Another king, another front page. For the fifth time in its history, La Presse will cover the coronation of a British monarch this Saturday. If we rely on our archives, the tone and form have changed a lot over the years. But basically, basically, not that much…
When your favorite newspaper was founded in 1884, Queen Victoria was still on the throne. It was not until the end of his (interminable) reign, in 1901, that La Presse could cover a first coronation, in this case that of Edward VII, on Saturday August 9, 1902.
The technical means are then limited. No one is live tweeting. There is no real-time chat. The phone doesn’t even exist! The dispatches from London, probably sent by telegraph (the internet of time!), will nevertheless be published the same day, in the evening edition, albeit on the very last page, perhaps because of their time. late arrival.
From the outset, a local feather evokes the Montreal side of the festivities. No “remarkable demonstration” was organized in town, the author notes. Nevertheless, the citizens “spared nothing to give the city a gay [sic] air”, “flying everywhere the British flag and royal colors”. A scene that we would certainly not see today…
The rest of the article, made up of agency texts, gives details of the London ceremony, where the sovereign was crowned “at 12.21 pm sharp”. The whole thing is accompanied by a close-up sketch of the main person concerned.
We understand, in the last half of the text, that the king suffers from a “condition” and that his health problems, inflated by “sinister rumors”, could jeopardize this “grandiose” day, or even his reign altogether. But we learn with HUGE relief, in the following Monday’s newspaper, that the new sovereign bore the “fatigues of the day” very well and that it was in the end a “wonderful spectacle”.
Nine years later, we do it again for the coronation of George V. On Thursday, June 22, 1911, La Presse devotes half of its front page to the royal event, while the other half is occupied by an equally historic happening: the first public ascent of the La Presse balloon, at the Hochelaga gasworks!
This time, the drawing published does not represent the sovereign alone, but in the company of his wife Mary “as they appeared this morning in their pompous costumes”.
The article (a “special dispatch to the PRESS”, it is specified) returns to the ceremony at Westminster Cathedral, emphasizing in passing the presence of the Canadian Prime Minister, Wilfrid Laurier, among the guests from the ” settlements” (!). Interesting: the newspaper publishes for the first time the route of the royal procession scheduled for the next day.
For local flavor, you have to wait for the next day’s number. In particular, we will learn that the “Mounted Police of the Canadian Northwest” were part of the procession in London and that the coronation was “an occasion of rejoicing in Toronto, Hamilton, London, Winnipeg, Saskatoon, Brockville and Sherbrooke”. . Montreal? Quebec? No mention.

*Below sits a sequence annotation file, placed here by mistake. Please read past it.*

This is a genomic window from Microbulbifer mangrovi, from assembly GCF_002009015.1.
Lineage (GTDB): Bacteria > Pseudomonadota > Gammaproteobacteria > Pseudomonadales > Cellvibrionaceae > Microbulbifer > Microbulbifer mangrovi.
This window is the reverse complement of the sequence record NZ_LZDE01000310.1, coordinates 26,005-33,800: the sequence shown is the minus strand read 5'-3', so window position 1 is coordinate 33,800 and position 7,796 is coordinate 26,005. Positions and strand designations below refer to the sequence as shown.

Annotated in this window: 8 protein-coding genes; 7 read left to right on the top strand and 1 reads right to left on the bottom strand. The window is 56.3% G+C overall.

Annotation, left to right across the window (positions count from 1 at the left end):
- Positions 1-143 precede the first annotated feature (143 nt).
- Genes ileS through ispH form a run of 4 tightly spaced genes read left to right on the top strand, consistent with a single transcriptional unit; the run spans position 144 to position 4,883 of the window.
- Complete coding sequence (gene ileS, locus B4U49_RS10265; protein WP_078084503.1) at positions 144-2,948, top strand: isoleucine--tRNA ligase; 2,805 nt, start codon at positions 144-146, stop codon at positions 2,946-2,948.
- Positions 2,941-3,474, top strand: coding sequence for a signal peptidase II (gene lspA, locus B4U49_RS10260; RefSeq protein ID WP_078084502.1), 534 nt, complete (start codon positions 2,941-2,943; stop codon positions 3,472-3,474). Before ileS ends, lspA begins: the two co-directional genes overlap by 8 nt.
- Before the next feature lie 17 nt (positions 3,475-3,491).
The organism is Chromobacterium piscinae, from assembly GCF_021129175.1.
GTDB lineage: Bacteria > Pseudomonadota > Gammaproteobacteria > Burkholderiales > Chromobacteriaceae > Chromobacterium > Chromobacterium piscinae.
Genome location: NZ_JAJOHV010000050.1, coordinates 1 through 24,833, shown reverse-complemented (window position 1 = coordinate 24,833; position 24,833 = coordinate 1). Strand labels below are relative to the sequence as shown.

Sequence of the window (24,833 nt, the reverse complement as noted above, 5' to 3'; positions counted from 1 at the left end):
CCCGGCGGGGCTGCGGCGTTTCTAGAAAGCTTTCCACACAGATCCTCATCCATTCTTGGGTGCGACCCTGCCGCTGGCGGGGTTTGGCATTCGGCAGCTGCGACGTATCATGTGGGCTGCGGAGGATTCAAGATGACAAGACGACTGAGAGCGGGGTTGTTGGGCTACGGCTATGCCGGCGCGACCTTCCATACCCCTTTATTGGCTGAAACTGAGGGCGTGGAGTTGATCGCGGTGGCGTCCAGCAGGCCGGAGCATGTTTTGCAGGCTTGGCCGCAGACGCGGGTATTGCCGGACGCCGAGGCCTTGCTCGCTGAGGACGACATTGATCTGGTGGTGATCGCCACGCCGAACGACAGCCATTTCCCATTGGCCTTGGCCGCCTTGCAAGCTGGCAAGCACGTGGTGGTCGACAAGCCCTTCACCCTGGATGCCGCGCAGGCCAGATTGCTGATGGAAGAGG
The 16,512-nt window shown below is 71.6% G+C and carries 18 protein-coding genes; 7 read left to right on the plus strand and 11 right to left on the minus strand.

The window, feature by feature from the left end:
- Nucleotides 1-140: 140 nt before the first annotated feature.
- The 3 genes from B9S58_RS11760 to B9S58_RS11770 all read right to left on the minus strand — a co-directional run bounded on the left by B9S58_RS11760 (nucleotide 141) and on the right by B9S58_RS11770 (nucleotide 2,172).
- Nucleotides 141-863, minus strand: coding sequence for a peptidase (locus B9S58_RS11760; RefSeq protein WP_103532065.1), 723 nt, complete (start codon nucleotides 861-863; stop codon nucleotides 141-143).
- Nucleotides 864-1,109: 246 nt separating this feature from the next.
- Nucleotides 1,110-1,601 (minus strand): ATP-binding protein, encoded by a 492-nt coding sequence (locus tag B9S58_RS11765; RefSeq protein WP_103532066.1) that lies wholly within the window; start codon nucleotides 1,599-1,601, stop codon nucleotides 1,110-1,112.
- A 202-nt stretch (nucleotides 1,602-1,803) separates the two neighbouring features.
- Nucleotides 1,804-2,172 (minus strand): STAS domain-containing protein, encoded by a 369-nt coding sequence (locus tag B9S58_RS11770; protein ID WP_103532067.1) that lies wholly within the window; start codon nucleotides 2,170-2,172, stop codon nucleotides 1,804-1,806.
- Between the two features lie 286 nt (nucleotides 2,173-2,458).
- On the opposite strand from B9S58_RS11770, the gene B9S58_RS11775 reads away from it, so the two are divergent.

Fast forward 26 years. After the death of George V, then the rapid abdication of Edward VIII, George VI was crowned on May 12, 1937. La Presse offered the same day a “complete narration” of the ceremony under the signature of a certain Jean-François Pouliot, “special envoy” to London, whose text was sent by “cablegram”. For the first time, it is a photo of the royal couple – and not a drawing – which accompanies the article, while the front page is entirely devoted to the event. Along with the must-read account of this “unforgettable” day and reminiscing of distant celebrations in the rest of the “British Empire”, a complete capsule is reserved for Queen Mother Mary’s wardrobe and diamonds, leaving already glimpse a “pipolisation” of the royal subject.
Finally, on June 2, 1953, it was Elizabeth II’s turn. This one appears in a photo in her carriage, waving her hand as she would millions of times for the next 60 years, next to a snapshot of Winston Churchill. Part of the front page is obviously devoted to the coronation, with its ritual and splendor. But there is also broad emphasis on the divine character of royalty, quoting extensively from Cardinal Léger, who has just given his own “coronation mass” at the basilica in Montreal.
An effort of originality, this time, was put on the title. It reads “Millions cheer Elizabeth” (the spelling then favored), the event having been televised for the very first time. Light years away from the 1902 title, which brandished “God save Our noble king”, in English in the text. Clear francization in 1911, with “God save the king”, then in 1937, with “God save the king and the queen”, spectacular feminist concession. Note that with the coronation of Elizabeth II 16 years later, the word queen does not appear in the title, as if she was already part of the family.
What will your Press headline this Saturday? What tone will be used? What space will be dedicated to the event? The answer on the day said. Hoping that the journalists of tomorrow will not hold it against us. Each era has its quirks. God bless the colonies.